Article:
Shares in an undivided estate can be sold by any  heir who wishes to do so; but the purchaser remains bound by the rules of indivision.

Industrial relations : see Conflits sociaux.

Ineguy : Ewe's milk pressed cheese from the Basque region of south-west France, similar to other southern European ewe's milk cheeses such as Pecorino.

INSEAD -  (Originally Institut Européen d’Administration des Affaires) - One of France's top schools of management, located in Fontainebleau, south of Paris. It has a branch in Singapore. A private institution founded in 1957, INSEAD is one of the world's top business schools, and one renowned for its multicultural and "non-dogmatic" approach to learning. INSEAD's list of alumni includes the CEOs of dozens of leading international companies .

INSEE - Institut national de la statistique et des études économiques: This is the French National Statistical Institute. It is attached to the Mnistry of Economic Affairs, and is responsible notably for conducting censuses and undertaking a broad range of statistical analyses of French society and the economy.

Inspection du Travail : The French labour inspectorate. Les Inspecteurs du Travail are civil servants whose job is to check that employers respect labour laws - as specified in the arcane Code du Travail. In France, the main job of these inspectors is perceived as being to verify compliance with laws regarding terms of employment, working hours, and pay; however their mission is also to check compliance with workplace health and safety regulations. Having the right to inspect businesses without warning, they are much dreaded by many employers, particularly by the directors of small and medium-sized companies (PMEs).

Institut de France  The Institut de France (French Institute), also referred to simply as "l'Institut", is a multidisciplinary learned society, including the members of the five French "Académies". It was founded in 1795. Its stated mission is to perfect the arts and the sciences through the meeting of great minds from different fields; and to manage the thousands of donations and legacies that it receives for this purpose.

Instituteur: until the 1990s, the word ‘instituteur’ referred to teachers in France's primary schools, or écoles primaires. Following the upgrading of the qualifications required to teach in the primary sector in France(a licence degree is now required), the title has been officially replaced by ‘Professeur des écoles’. However, particularly in rural France, local primary school teachers are still commonly referred to as ‘instituteurs’ – sometimes shortened (particularly in spoken slang) to instite.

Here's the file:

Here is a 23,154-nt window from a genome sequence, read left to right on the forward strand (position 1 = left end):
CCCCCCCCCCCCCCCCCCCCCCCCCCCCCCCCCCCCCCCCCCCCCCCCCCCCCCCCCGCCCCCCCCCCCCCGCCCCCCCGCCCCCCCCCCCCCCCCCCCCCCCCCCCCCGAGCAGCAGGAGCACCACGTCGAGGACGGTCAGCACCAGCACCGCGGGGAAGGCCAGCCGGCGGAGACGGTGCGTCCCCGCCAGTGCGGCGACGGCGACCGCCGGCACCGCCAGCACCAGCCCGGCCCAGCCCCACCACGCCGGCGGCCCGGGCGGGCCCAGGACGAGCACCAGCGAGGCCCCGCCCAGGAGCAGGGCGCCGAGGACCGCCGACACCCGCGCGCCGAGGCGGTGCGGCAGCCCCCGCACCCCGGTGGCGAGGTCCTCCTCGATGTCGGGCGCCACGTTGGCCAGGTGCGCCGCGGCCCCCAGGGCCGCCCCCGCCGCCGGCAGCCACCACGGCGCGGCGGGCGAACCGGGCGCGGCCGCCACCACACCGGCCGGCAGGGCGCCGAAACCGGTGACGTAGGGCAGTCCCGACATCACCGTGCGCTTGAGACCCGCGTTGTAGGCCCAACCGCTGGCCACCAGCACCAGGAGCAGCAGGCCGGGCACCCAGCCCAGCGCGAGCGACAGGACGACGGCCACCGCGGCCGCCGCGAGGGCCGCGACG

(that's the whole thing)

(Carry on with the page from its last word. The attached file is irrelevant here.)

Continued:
Intermittents du Spectacle  -  People working intermittently in the media and culture sector, including part-time actors, stage hands and technicians. At the start of the twenty-first century, les Intermittents du Spectacle benefited from extremely attractive conditions for obtaining unemployment benefit – far less stringent that conditions applied to other types of worker. Judging that the system was being abused and exploited both by many workers themselves and by the media and production companies employing them, the government decided in 2003 to tighten the conditions of entitlement to unemployment benefit. This led to massive strikes and protest actions by the Intermittents, and even to the cancellation of the 2003 Avignon theatre festival. The rules were eventually tightened up in 2006, though Intermittents still benefit from an easier entitlement to benefits than most other employees.

Internaute - person using the Internet

ISF -  Impôt de Solidarité sur la Fortune : the French wealth tax.

IUT - Institut Universitaire de Technologie :  Institutions within French universities, benefiting from a certain degree of independence and  flexibility relative to normal faculties and schools. IUT were founded in the 1960s, within existing universities, as institutes of higher education offering two year diplomas, called DUTs, in technical fields. Since then, they have been developed, and now offer longer courses covering three or four years of study, including Licences (the equivalent of BA or BSc degrees) and DUTA, Advanced University Technology Diplomas.